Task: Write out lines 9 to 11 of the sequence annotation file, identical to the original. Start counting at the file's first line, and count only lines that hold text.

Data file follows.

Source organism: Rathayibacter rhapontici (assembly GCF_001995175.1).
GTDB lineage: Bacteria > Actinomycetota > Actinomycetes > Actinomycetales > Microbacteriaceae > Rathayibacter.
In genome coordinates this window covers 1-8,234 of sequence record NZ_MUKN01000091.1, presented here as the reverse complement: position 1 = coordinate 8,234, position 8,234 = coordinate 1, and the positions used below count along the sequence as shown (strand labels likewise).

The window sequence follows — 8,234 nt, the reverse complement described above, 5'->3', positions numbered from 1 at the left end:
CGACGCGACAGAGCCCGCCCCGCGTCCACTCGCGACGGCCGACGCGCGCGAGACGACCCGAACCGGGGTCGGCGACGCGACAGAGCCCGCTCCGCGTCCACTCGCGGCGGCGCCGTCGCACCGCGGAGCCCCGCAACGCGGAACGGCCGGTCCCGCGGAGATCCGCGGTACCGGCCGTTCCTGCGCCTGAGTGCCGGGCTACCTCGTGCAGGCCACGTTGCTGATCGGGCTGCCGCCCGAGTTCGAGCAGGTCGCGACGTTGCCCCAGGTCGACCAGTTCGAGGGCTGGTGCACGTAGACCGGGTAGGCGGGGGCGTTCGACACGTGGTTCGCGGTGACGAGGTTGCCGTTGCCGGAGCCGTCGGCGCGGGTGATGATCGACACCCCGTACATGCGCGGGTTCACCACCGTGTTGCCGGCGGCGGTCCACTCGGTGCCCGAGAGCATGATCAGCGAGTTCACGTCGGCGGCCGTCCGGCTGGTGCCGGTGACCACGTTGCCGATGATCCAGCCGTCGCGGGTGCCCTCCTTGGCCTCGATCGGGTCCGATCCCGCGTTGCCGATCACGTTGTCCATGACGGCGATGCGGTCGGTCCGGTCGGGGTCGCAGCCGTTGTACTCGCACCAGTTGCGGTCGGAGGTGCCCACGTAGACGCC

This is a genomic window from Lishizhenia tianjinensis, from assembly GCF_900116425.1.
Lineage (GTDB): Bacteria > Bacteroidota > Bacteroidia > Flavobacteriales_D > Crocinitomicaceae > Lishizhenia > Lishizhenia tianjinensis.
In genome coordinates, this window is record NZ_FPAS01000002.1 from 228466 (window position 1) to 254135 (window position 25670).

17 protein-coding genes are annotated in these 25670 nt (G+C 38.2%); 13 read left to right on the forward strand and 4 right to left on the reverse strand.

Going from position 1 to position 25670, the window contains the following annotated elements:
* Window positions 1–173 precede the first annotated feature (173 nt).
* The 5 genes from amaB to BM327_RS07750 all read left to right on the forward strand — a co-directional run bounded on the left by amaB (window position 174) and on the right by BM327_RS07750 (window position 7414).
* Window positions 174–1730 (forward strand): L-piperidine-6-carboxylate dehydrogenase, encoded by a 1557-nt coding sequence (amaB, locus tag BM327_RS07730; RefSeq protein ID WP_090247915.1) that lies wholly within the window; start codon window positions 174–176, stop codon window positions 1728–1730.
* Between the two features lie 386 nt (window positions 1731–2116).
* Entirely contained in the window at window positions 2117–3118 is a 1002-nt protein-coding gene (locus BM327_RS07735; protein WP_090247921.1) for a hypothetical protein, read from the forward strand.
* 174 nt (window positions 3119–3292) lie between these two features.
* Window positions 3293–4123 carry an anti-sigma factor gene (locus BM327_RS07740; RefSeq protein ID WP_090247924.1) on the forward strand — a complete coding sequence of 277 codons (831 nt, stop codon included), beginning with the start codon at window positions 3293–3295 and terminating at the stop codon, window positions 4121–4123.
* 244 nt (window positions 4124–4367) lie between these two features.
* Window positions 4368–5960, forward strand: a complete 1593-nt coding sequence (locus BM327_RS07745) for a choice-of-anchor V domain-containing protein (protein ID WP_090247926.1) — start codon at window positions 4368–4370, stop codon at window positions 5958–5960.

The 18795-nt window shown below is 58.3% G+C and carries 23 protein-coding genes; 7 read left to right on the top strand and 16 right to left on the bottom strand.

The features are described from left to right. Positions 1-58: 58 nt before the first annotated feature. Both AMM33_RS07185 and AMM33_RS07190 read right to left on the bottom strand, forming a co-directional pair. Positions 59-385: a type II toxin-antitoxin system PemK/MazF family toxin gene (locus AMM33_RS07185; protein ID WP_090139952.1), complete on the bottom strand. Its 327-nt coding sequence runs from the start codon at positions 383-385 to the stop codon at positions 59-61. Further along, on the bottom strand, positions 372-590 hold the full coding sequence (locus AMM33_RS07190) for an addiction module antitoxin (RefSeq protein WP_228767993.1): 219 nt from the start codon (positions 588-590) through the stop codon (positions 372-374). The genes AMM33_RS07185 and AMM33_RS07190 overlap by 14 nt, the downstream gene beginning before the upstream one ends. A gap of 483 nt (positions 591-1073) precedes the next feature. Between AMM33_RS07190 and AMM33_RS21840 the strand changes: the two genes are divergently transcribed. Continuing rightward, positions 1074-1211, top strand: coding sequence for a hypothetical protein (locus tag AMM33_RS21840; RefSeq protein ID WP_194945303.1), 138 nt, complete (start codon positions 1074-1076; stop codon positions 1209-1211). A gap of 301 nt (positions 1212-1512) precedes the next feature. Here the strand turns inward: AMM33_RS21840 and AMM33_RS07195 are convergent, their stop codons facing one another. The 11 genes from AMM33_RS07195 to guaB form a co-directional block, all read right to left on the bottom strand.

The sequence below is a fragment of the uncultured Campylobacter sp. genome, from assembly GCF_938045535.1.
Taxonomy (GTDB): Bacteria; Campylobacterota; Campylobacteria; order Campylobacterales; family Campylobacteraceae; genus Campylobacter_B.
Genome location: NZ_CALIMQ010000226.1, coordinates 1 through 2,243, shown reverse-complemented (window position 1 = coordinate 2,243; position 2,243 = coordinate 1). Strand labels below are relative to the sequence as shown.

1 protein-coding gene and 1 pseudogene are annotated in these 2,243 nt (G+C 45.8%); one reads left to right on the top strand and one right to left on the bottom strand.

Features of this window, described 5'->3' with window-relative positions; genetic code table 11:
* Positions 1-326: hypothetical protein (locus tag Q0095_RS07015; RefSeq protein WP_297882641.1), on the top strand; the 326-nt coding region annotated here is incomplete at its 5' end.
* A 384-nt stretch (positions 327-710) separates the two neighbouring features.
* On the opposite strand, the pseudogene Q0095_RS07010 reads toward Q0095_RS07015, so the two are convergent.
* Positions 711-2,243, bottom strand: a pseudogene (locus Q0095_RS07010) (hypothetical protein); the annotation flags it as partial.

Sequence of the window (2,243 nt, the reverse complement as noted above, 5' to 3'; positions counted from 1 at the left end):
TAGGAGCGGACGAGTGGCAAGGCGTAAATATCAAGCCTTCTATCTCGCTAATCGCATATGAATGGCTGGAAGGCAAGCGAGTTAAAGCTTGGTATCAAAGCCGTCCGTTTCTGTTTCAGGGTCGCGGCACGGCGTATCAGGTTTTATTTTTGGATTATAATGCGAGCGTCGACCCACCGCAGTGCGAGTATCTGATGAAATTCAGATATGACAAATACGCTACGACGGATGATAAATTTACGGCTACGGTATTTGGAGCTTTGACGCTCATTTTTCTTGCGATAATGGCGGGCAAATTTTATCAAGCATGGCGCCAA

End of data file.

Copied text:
17 protein-coding genes are annotated in these 25670 nt (G+C 38.2%); 13 read left to right on the forward strand and 4 right to left on the reverse strand.

Going from position 1 to position 25670, the window contains the following annotated elements:
* Window positions 1–173 precede the first annotated feature (173 nt).